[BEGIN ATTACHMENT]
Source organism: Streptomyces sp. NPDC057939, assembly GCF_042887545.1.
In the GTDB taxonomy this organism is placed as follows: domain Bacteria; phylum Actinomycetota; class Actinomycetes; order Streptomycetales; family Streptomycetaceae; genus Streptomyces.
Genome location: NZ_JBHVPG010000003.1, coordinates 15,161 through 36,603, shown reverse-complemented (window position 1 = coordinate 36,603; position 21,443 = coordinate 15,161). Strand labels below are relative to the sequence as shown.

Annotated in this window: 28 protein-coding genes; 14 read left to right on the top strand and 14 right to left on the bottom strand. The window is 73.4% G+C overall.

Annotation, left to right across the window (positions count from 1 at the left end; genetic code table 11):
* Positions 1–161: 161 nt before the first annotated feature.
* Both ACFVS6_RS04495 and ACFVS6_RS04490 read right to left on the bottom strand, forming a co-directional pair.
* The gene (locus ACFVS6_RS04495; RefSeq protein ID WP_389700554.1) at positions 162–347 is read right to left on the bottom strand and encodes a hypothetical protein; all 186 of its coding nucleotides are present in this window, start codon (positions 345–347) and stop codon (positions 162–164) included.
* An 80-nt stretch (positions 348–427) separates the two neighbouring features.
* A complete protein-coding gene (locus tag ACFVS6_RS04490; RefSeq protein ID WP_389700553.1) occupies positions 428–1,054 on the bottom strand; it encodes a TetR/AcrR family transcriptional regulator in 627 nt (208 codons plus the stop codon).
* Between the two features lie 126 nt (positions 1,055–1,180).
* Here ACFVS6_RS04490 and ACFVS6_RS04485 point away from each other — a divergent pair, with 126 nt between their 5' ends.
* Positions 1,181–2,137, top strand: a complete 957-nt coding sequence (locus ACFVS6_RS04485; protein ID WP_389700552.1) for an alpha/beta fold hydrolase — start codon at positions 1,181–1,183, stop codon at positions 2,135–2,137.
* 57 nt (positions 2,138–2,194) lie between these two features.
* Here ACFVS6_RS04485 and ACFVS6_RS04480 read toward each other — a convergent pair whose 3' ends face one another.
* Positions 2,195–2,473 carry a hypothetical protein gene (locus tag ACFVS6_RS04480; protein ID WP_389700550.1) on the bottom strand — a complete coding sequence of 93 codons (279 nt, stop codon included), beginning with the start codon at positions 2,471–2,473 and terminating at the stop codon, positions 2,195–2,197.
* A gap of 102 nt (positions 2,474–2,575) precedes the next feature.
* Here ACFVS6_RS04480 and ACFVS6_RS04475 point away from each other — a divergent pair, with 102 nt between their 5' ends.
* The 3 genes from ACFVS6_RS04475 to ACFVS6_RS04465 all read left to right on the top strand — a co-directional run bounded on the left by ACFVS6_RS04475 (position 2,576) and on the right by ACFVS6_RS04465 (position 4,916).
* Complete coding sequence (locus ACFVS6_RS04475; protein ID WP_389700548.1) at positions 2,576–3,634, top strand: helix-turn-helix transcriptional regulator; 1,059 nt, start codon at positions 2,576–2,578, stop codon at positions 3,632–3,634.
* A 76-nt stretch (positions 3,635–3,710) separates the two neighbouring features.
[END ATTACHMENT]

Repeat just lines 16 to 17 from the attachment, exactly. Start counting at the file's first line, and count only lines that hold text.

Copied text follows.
* Positions 2,195–2,473 carry a hypothetical protein gene (locus tag ACFVS6_RS04480; protein ID WP_389700550.1) on the bottom strand — a complete coding sequence of 93 codons (279 nt, stop codon included), beginning with the start codon at positions 2,471–2,473 and terminating at the stop codon, positions 2,195–2,197.
* A gap of 102 nt (positions 2,474–2,575) precedes the next feature.